Tuesday, November 30, 2010

Burning In the Sun Dives into the Gulf

I drove down from Birmingham towards Ocean Springs, MS for the last leg of the tour. Ocean Springs was a quaint little town on the Gulf, and the 2nd oldest settlement in the U.S. after St. Petersburg, FL. I stayed at the Gulf Hills Hotel, which I mention because it was a regal establishment straight out of another era, and served as Elvis’ summer home from 1951-1957. The screening in Ocean Springs was at the Mary C O’Keefe Cultural Center, affectionately known as the ‘Mary C,’ and cosponsored by the Anderson Museum of Art. This museum was devoted entirely to acclaimed regional environmental artist Walter Anderson, whose murals adorned the theater inside the Mary C. The Mary C itself was a giant art deco-style schoolhouse building that had been restored into a multi-purpose arts center. Executive Director Eric Zala was my gracious host and told me about the conference the center had hosted earlier in the day about the BP Oil Spill. While the spill hadn’t hit Ocean Springs directly, it had certainly affected the larger community. Teams of kids had made art projects responding to the spill, and one of the projects on display in the Mary C lobby had been named ‘Burning In the Sun.’ I was honored and amazed that our film had entered into the discussion, if even subconsciously, surrounding such a major environmental issue.



Eric promised me that the crowd assembled to see the film was small, around 25 people, but enthusiastic, and he delivered. Afterward there was a reception with yummy African food, cooked that day by students from the Mary C’s ‘learning kitchen.’ Amazing! I really appreciated and enjoyed this. Several people mentioned to me that they had never seen solar energy used anywhere nearby.


Before scooting out of town the next day, Eric gave me a tour of the Mary C. Naming the town in Mississippi that had actually been Katrina’s epicenter, Eric offered up some controversial (in my mind) views on the intrastate politics of the Katrina cleanup and rebuilding effort, reminding me once again not to underestimate the power of regionalism and local perspectives when it comes to understanding any given political or cultural situation.


I also made a point to get down to the Gulf shore. I spent some time on a pier, watching the pelicans go by, breathing in the air. I was joined by a fisherman and a young boy. The father was teaching his son how to fish. Seemingly they had been out fishing together before, but this was the first time the father had offered any insight into the process, or that the son had been old enough to ask questions. I was reminded of one of my favorite movies, Alamar. The waters here in Ocean Springs hadn’t been contaminated by the oil spill, I was told, but this father-son duo really brought its impact home for me anyway.




I drove from Ocean Springs a quick 90 minutes on I-10 to New Orleans for my final stop on the tour. This was the only place on the tour I had been previously, so it’s unique hotstep was not such a shock.


I spent a couple hours at the Ogden Museum of Art, where my new friend Shawne Major’s work was hanging in the lobby. I loved seeing her intricate work in person, and also really enjoyed Clementine Hunter’s folk art paintings upstairs.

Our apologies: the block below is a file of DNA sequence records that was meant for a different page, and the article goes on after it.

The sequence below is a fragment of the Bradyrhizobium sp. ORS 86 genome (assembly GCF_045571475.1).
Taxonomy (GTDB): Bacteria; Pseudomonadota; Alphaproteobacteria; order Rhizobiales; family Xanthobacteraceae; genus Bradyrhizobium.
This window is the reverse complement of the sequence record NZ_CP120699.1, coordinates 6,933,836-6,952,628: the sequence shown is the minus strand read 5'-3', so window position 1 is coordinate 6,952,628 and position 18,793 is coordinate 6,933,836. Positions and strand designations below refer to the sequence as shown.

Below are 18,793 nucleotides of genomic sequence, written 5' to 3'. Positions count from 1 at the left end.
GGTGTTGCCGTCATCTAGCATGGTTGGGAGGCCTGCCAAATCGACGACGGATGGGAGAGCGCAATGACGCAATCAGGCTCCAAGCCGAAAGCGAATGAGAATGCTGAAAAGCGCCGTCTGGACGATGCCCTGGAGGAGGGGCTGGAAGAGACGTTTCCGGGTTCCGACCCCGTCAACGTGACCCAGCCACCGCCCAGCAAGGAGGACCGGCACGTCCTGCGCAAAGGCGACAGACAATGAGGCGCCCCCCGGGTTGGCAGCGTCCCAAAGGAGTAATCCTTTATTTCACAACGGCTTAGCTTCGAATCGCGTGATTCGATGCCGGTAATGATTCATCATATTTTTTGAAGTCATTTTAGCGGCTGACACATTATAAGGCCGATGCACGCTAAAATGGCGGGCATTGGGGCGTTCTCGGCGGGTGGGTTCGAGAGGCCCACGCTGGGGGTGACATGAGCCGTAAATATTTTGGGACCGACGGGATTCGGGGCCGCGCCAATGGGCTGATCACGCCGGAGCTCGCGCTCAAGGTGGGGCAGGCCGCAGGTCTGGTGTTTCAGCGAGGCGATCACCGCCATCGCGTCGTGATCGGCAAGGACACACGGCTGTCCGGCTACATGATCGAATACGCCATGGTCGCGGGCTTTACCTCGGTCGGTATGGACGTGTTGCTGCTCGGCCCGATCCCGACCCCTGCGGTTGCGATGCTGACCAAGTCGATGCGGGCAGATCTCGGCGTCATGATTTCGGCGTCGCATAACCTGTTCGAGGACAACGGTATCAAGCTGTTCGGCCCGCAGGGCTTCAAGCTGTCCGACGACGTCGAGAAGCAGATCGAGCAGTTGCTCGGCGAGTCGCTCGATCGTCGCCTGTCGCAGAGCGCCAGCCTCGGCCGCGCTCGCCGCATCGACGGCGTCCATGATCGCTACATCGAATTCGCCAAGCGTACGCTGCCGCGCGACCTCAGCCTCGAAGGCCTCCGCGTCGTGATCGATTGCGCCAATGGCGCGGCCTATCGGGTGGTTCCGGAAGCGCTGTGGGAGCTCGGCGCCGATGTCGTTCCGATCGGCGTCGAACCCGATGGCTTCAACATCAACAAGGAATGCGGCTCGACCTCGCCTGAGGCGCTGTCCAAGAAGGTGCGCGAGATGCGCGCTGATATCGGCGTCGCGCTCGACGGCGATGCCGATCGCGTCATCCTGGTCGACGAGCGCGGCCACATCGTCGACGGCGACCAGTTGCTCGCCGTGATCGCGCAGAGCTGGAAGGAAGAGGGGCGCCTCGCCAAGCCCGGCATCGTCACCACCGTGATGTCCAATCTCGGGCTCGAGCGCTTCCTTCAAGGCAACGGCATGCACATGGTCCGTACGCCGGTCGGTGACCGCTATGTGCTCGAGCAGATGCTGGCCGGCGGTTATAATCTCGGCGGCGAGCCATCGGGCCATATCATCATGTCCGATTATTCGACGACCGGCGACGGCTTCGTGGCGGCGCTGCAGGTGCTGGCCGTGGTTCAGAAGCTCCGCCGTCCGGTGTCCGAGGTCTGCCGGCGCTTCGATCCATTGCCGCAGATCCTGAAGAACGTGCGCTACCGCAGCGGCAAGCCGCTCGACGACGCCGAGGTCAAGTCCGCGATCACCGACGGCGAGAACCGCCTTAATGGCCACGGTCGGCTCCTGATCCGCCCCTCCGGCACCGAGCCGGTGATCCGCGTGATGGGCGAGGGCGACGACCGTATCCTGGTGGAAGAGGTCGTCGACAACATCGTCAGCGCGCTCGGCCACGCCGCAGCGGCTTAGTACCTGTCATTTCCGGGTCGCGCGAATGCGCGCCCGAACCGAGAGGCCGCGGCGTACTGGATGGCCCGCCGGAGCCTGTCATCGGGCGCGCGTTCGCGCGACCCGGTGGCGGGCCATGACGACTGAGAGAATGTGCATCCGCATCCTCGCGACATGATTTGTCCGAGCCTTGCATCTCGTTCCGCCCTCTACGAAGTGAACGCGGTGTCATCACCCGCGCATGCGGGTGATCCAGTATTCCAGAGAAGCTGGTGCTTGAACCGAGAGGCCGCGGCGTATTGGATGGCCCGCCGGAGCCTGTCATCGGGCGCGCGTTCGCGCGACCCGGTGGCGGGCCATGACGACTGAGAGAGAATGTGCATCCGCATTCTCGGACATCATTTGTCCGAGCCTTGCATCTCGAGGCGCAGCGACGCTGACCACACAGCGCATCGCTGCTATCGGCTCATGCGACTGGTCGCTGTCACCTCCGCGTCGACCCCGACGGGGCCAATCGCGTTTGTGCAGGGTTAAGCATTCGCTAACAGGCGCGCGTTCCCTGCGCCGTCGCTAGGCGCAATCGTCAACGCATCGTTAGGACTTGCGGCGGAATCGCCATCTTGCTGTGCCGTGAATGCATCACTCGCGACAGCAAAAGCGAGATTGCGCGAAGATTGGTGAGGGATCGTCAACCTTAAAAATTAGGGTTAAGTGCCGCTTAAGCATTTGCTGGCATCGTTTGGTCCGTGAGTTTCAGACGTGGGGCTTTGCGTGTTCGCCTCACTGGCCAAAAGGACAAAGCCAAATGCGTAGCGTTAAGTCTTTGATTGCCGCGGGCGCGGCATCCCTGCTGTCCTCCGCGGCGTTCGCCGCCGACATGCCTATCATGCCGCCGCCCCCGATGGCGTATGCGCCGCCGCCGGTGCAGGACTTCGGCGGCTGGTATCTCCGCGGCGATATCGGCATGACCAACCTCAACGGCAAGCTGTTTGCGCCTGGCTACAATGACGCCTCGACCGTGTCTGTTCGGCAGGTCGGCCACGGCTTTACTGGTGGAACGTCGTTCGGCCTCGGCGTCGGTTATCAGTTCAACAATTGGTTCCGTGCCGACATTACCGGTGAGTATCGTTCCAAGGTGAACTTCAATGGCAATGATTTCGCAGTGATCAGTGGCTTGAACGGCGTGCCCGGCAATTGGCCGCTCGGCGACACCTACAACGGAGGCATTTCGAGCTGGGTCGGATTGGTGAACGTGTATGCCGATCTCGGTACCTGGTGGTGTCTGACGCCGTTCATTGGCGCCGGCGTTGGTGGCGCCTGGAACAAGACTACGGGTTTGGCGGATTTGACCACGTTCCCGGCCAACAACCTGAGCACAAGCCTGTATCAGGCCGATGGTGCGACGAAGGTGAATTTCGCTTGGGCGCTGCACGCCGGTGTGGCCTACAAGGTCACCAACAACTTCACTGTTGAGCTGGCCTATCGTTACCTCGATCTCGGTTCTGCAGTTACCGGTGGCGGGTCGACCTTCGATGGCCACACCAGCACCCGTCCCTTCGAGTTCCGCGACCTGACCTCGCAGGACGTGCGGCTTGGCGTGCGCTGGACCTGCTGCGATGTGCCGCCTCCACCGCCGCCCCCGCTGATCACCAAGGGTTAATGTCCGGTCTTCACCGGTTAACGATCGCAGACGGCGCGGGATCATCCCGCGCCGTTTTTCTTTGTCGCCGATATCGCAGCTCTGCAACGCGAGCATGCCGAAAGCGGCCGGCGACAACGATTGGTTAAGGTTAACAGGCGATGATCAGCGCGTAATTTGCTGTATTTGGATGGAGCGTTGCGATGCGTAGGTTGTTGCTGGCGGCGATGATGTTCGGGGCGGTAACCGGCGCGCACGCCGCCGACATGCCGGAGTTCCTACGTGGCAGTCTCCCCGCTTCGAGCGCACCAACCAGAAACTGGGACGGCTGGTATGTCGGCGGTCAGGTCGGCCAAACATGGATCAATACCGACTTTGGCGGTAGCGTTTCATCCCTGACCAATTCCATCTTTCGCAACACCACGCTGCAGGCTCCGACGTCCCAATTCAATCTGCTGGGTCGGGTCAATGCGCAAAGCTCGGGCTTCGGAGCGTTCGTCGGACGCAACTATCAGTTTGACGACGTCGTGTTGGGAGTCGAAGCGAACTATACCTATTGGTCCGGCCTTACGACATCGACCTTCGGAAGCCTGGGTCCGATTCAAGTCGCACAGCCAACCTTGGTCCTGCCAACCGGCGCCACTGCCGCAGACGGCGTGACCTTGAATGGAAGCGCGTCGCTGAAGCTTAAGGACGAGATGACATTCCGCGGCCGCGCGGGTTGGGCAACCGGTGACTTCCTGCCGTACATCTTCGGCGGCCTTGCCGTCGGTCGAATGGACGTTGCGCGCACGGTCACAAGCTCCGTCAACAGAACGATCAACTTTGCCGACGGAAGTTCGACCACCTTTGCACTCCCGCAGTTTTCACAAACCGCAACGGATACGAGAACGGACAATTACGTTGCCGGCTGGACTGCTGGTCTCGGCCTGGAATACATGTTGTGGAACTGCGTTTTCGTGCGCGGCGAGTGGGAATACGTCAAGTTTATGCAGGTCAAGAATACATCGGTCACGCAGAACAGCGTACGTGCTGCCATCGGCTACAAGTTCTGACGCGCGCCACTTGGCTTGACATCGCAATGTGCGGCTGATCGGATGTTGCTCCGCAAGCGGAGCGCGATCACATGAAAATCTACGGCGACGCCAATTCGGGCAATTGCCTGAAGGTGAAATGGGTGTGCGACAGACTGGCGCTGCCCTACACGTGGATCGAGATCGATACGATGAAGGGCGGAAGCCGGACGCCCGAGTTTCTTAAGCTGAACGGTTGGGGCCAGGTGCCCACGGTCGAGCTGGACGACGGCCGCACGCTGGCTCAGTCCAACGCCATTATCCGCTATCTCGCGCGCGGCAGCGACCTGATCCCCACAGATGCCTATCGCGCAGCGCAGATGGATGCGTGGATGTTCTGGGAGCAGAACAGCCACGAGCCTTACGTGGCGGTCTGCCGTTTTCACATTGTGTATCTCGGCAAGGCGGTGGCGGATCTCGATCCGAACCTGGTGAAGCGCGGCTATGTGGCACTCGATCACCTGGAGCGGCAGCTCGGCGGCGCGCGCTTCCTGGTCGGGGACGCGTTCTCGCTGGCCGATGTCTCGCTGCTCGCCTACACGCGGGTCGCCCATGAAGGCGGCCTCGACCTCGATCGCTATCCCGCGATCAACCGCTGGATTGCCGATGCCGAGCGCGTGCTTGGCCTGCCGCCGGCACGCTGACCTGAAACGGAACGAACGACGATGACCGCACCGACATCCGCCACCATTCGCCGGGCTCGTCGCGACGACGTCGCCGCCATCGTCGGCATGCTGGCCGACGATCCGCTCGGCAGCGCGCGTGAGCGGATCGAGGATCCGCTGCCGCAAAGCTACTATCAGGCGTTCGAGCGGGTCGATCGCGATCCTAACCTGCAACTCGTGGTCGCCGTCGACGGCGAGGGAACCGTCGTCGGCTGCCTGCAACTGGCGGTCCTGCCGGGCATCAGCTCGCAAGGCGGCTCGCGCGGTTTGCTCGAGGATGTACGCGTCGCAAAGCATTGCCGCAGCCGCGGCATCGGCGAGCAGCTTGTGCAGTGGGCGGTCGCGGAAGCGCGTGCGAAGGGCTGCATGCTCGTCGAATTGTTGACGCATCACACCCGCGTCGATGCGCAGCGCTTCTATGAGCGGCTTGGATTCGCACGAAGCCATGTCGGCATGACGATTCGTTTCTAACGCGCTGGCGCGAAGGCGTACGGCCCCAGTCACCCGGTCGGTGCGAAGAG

I headed over to Frenchmen Street, where that nights’ screening was to take place. Frenchmen Street blew my mind, as I had never been there before, and felt like I had finally stepped into the real New Orleans. This is where locals come to hang out and play.


At Café Rose Nicaud, an unsuspecting little café, I met Eileen Julian, director of the New Orlans Afrikan Film and Arts Festival and an African Studies Professor at Indiana University. About 25 people showed up to watch the film on the screen that was pulled down inside the café. However, outside, Eileen’s team had arranged for a dual projection scenario in which the film was simultaneously projected onto the side of a giant building across the bustling street! So not only was the café packed with audience members, but outside people were watching the giant projection too, both seated in front of the café, random passers-by, people lounging in front of clubs down the street – amazing! People would stop with their friends to watch 2,5, and 10-minute segments, others literally plopped down on the sidewalk to stay for the whole film! What a great idea this was. I commended Eileen and her partner Joe for this vision, as it really brought in a whole new audience and expanded the impact of the film and the experience of watching it. The sound outside was impressive too, as we were competing against the music emitting from jazz clubs down the street and also crowd noises from an Indian festival organized by Governor Bobby Jindal one street over. Just a typical New Orleans night…



We had a great Q & A, with a large number of filmmakers and activists in the audience. A couple of shorts had played before the feature, and one of those filmmakers joined me for questions as well. A few people in the room had moved to New Orleans after coming to town to help in the rebuilding effort after Katrina, and I felt overall the room connected with the film’s energy and focus on building and empowerment. One woman in particular, an activist in the Lower 9th Ward, was moved by what she saw and wanted to show the film to the community there, and by that I was very honored. I saw a lot of people feeling personally connected to the film, and for that reason I think the film could sustain a longer theatrical run in New Orleans. Thanks to Eileen, Joe, the projection team, and Melanie Grace for making this magical final screening happen.


Since it was my last night on the tour, and since I was in New Orleans, it seemed only appropriate to cap off the adventure with some jazz at Snug Harbor, some new friends, and revelry.